populate

verb
pop·​u·​late | \ ˈpä-pyə-ˌlāt How to pronounce populate (audio) \
populated; populating

Definition of populate

transitive verb

1 : to have a place in : occupy, inhabit
2a : to furnish or provide with inhabitants : people
b : to provide with members

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Synonyms & Antonyms for populate

Synonyms

Antonyms

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Examples of populate in a Sentence

Immigrants began to populate the area in the late 19th century. Strange creatures populate the ocean depths.
Recent Examples on the Web Spanning Arizona, New Mexico and Utah, the Navajo Nation is vast yet sparsely populated: about 175,000 people live on the reservation, which is larger than 10 U.S. states. AZCentral.com, "New map gives detailed picture of coronavirus outbreak on Navajo Nation," 22 May 2020 Even before Friday's confirmation that in-person church service could resume, the Brandywine Facebook page was populated with posts promoting Sunday's gatherings and announcing that social-distancing rules that would be in place. Justin L. Mack, Indianapolis Star, "'Welcome back home': Spirits high as in-person services resume at Greenfield church," 10 May 2020 These days, no more than three people populate the kitchen. Tom Sietsema, Washington Post, "Frank Ruta’s roast chicken, Rasika’s palak chaat and more takeout wins from D.C.’s top chefs," 8 May 2020 Daniels has populated the world of Lakeview with all sorts of strange wonders, from Nathan's talking-dog therapist to a hacker black market just outside the cyber resort's borders. Brian Truitt, USA TODAY, "How Amazon's 'poignant' and timely 'Upload' imagines a digital afterlife of the future," 1 May 2020 Some beaches in Australia are reopening for limited purposes, and children are returning to school in the country's vast, sparsely populated Northern Territory. Aj Willingham, CNN, "5 things to know for April 20: Coronavirus, tests, Nova Scotia, small biz, One World," 20 Apr. 2020 It is populated by an odd mix of proxies, holdouts, and returning pioneers. Christopher Preston, The Atlantic, "Conservationists No Longer Agree on What ‘Wild’ Means," 9 Apr. 2020 As far as a lot of people, this area is not populated at all. Scott Springer, Cincinnati.com, "Coronavirus in Ohio: Miami University fraternity brothers help process 21,000 meals for seniors," 8 Apr. 2020 Both neighborhoods are heavily populated by immigrants who live in close quarters, often with multiple families sharing... Katie Honan, WSJ, "The New York Neighborhoods With the Most Coronavirus Cases," 2 Apr. 2020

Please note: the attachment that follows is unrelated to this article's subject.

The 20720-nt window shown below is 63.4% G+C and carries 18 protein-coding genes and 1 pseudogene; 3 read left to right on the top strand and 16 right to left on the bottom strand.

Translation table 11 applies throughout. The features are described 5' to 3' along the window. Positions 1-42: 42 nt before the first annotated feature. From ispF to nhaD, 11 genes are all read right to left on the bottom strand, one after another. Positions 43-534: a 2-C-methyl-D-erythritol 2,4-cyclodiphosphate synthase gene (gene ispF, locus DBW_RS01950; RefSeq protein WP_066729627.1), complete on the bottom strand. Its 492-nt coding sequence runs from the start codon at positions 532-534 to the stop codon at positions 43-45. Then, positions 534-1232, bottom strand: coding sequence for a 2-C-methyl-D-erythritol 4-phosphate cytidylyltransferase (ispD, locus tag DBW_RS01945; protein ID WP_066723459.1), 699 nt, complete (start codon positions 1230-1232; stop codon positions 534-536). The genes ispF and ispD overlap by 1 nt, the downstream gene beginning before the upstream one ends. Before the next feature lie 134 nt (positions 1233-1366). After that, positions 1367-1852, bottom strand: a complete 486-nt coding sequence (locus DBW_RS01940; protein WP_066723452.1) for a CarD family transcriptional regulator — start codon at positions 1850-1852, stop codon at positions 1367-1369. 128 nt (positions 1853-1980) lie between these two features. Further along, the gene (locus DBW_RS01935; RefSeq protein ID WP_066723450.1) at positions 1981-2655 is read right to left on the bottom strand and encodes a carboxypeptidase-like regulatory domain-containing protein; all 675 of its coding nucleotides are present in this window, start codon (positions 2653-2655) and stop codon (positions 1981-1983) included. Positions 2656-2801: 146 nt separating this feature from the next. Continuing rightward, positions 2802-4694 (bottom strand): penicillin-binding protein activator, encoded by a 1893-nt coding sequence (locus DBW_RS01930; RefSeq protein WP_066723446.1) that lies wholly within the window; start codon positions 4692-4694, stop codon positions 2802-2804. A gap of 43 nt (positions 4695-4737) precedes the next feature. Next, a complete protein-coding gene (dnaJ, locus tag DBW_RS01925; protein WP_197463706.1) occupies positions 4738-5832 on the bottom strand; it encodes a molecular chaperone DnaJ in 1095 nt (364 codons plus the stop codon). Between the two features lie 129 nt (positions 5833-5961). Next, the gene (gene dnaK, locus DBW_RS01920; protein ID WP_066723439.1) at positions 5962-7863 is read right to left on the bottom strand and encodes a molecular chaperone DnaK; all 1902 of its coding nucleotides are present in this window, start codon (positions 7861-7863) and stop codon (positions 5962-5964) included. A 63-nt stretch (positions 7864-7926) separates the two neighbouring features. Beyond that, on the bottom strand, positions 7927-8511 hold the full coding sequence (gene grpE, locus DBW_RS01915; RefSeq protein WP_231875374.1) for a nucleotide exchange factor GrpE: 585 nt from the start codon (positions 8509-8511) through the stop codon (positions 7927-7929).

These example sentences are selected automatically from various online news sources to reflect current usage of the word 'populate.' Views expressed in the examples do not represent the opinion of Merriam-Webster or its editors. Send us feedback.

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First Known Use of populate

1578, in the meaning defined at sense 1

History and Etymology for populate

Medieval Latin populatus, past participle of populare to people, from Latin populus people

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Time Traveler for populate

Time Traveler

The first known use of populate was in 1578

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Statistics for populate

Last Updated

26 May 2020

Cite this Entry

“Populate.” Merriam-Webster.com Dictionary, Merriam-Webster, https://www.merriam-webster.com/dictionary/populate. Accessed 29 May. 2020.

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More Definitions for populate

populate

verb
How to pronounce populate (audio)

English Language Learners Definition of populate

: to live in (a country, city, area, etc.) : to make up the population of (a place)

populate

verb
pop·​u·​late | \ ˈpä-pyə-ˌlāt How to pronounce populate (audio) \
populated; populating

Kids Definition of populate

1 : to live in : inhabit
2 to provide with inhabitants

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Comments on populate

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